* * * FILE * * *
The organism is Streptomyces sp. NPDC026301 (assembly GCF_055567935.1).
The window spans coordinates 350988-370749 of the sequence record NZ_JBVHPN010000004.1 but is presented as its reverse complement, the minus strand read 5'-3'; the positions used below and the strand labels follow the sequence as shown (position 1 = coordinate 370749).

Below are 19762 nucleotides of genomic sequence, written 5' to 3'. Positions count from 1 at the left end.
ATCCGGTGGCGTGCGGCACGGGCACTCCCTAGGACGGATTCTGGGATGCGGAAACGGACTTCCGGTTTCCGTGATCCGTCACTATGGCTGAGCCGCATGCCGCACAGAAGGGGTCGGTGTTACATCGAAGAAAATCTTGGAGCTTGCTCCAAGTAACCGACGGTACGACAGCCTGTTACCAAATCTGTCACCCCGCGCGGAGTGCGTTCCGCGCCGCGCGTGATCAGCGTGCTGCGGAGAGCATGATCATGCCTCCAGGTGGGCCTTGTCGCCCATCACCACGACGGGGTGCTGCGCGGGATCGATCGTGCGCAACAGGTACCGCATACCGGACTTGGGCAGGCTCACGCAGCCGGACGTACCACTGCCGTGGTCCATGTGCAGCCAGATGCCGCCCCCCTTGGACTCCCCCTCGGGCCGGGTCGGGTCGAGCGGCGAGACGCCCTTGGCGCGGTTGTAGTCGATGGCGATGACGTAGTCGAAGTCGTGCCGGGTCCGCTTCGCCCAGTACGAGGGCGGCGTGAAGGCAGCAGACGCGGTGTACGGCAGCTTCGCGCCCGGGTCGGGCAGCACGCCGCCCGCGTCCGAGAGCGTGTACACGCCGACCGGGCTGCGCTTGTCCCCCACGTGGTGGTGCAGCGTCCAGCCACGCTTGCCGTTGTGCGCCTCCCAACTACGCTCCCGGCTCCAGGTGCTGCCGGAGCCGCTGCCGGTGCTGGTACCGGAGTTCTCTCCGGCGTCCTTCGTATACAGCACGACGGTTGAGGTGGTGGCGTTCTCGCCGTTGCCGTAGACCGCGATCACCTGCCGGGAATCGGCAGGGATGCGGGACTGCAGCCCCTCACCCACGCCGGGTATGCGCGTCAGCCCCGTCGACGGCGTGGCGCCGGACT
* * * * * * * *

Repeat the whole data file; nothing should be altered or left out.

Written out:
The organism is Streptomyces sp. NPDC026301 (assembly GCF_055567935.1).
The window spans coordinates 350988-370749 of the sequence record NZ_JBVHPN010000004.1 but is presented as its reverse complement, the minus strand read 5'-3'; the positions used below and the strand labels follow the sequence as shown (position 1 = coordinate 370749).

Below are 19762 nucleotides of genomic sequence, written 5' to 3'. Positions count from 1 at the left end.
ATCCGGTGGCGTGCGGCACGGGCACTCCCTAGGACGGATTCTGGGATGCGGAAACGGACTTCCGGTTTCCGTGATCCGTCACTATGGCTGAGCCGCATGCCGCACAGAAGGGGTCGGTGTTACATCGAAGAAAATCTTGGAGCTTGCTCCAAGTAACCGACGGTACGACAGCCTGTTACCAAATCTGTCACCCCGCGCGGAGTGCGTTCCGCGCCGCGCGTGATCAGCGTGCTGCGGAGAGCATGATCATGCCTCCAGGTGGGCCTTGTCGCCCATCACCACGACGGGGTGCTGCGCGGGATCGATCGTGCGCAACAGGTACCGCATACCGGACTTGGGCAGGCTCACGCAGCCGGACGTACCACTGCCGTGGTCCATGTGCAGCCAGATGCCGCCCCCCTTGGACTCCCCCTCGGGCCGGGTCGGGTCGAGCGGCGAGACGCCCTTGGCGCGGTTGTAGTCGATGGCGATGACGTAGTCGAAGTCGTGCCGGGTCCGCTTCGCCCAGTACGAGGGCGGCGTGAAGGCAGCAGACGCGGTGTACGGCAGCTTCGCGCCCGGGTCGGGCAGCACGCCGCCCGCGTCCGAGAGCGTGTACACGCCGACCGGGCTGCGCTTGTCCCCCACGTGGTGGTGCAGCGTCCAGCCACGCTTGCCGTTGTGCGCCTCCCAACTACGCTCCCGGCTCCAGGTGCTGCCGGAGCCGCTGCCGGTGCTGGTACCGGAGTTCTCTCCGGCGTCCTTCGTATACAGCACGACGGTTGAGGTGGTGGCGTTCTCGCCGTTGCCGTAGACCGCGATCACCTGCCGGGAATCGGCAGGGATGCGGGACTGCAGCCCCTCACCCACGCCGGGTATGCGCGTCAGCCCCGTCGACGGCGTGGCGCCGGACT